Page last updated at 11:44 GMT, Monday, 24 November 2008

Top UN team assesses Afghanistan

Nato soldier in Afghanistan
Nato has been criticised over the high level of civilian casualties

A top-level delegation from the UN Security Council has arrived in the Afghan capital, Kabul, to assess the security situation in the country.

Its visit comes amid an increasingly violent campaign by Taleban fighters.

The team of ambassadors and officials from 15 countries will discuss how to implement about $20bn (13.2bn) pledged from a donors' conference this year.

US President-elect Barack Obama has told the Afghan leader that defeating the insurgency is a key objective.

The UN team will look at how best to implement the $20bn pledged for Afghanistan at a donors' conference in Paris.

A UN statement said the team would "underscore the importance of regional co-operation for governance, security, and development".

Among the delegation is Zalmay Khalilzad, the Afghan-born US ambassador to the UN, mentioned as a possible candidate for next year's Afghan presidential election.

'Promoting peace'

The BBC's Sanjoy Majumder in Kabul says that the team will review the security situation in the wake of increasing attacks by the Taleban.

Scene of a Kabul car bomb attack in October 2007
Violence in Afghanistan has got worse every year since 2001

The Nato-led International Security Assistance Force (Isaf) operates under a Security Council mandate and it has been much criticised in recent months by the Afghan government for killing civilians during air strikes.

The UN said its team would "underline the role of the United Nations in promoting peace and stability".

Separately, Mr Obama telephoned Afghan President Hamid Karzai over the weekend in what correspondents say was the first contact between the two men since the US presidential election this month.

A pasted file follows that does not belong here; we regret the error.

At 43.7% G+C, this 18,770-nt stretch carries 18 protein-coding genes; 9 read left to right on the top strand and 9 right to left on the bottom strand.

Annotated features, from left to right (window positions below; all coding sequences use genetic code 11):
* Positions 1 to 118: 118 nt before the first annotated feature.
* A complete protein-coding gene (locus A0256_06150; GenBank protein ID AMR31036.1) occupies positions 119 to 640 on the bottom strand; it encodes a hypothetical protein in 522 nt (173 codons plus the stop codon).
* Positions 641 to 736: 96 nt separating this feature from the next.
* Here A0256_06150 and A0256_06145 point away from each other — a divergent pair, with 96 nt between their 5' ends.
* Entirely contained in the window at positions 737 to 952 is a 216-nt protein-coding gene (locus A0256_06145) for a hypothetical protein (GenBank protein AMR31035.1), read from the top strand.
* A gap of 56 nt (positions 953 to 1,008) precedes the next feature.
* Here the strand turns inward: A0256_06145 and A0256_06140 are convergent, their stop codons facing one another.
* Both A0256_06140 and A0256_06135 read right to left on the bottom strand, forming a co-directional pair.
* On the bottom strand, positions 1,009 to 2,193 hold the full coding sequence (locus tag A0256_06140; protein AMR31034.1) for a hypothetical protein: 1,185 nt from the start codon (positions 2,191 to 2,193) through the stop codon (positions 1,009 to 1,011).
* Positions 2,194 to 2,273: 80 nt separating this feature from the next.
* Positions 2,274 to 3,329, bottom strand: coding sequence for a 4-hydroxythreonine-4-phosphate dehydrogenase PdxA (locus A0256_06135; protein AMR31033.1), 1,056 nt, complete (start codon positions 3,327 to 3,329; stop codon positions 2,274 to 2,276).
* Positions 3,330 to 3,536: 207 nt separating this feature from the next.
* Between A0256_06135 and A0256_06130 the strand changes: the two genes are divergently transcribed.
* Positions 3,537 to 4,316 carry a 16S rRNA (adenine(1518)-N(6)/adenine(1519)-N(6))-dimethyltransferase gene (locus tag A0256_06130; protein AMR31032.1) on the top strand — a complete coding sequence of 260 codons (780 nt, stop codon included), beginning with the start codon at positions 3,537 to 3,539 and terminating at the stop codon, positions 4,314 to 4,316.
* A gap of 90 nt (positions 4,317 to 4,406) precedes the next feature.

Mr Karzai's office said that the president-elect had pledged that fighting "terrorism" and the insurgency in Afghanistan was "a top priority".

Meanwhile the US has said that a brigade of between 3,500 to 4,000 extra US troops - due to arrive in Afghanistan in January - will be deployed in the east of the country.

It says they will be part of the continuing effort to stop the infiltration of militants from Pakistan.

The US military says the deployment is part of reinforcements in the fight against the Taleban that could amount to an extra 20,000 personnel.

"They are going to move into areas that are currently not covered," US military spokesman Col Greg Julian said.

The area includes about a dozen provinces that are on the border with Pakistan, where the military suspects that Taleban and al-Qaeda militants have safe havens.

"We recognise that there are certain lines or avenues that the insurgents come through (from Pakistan) and we are focusing our efforts on those," Col Julian said.

Officials say that Taleban-led violence has increased every year since they were removed from power in 2001.

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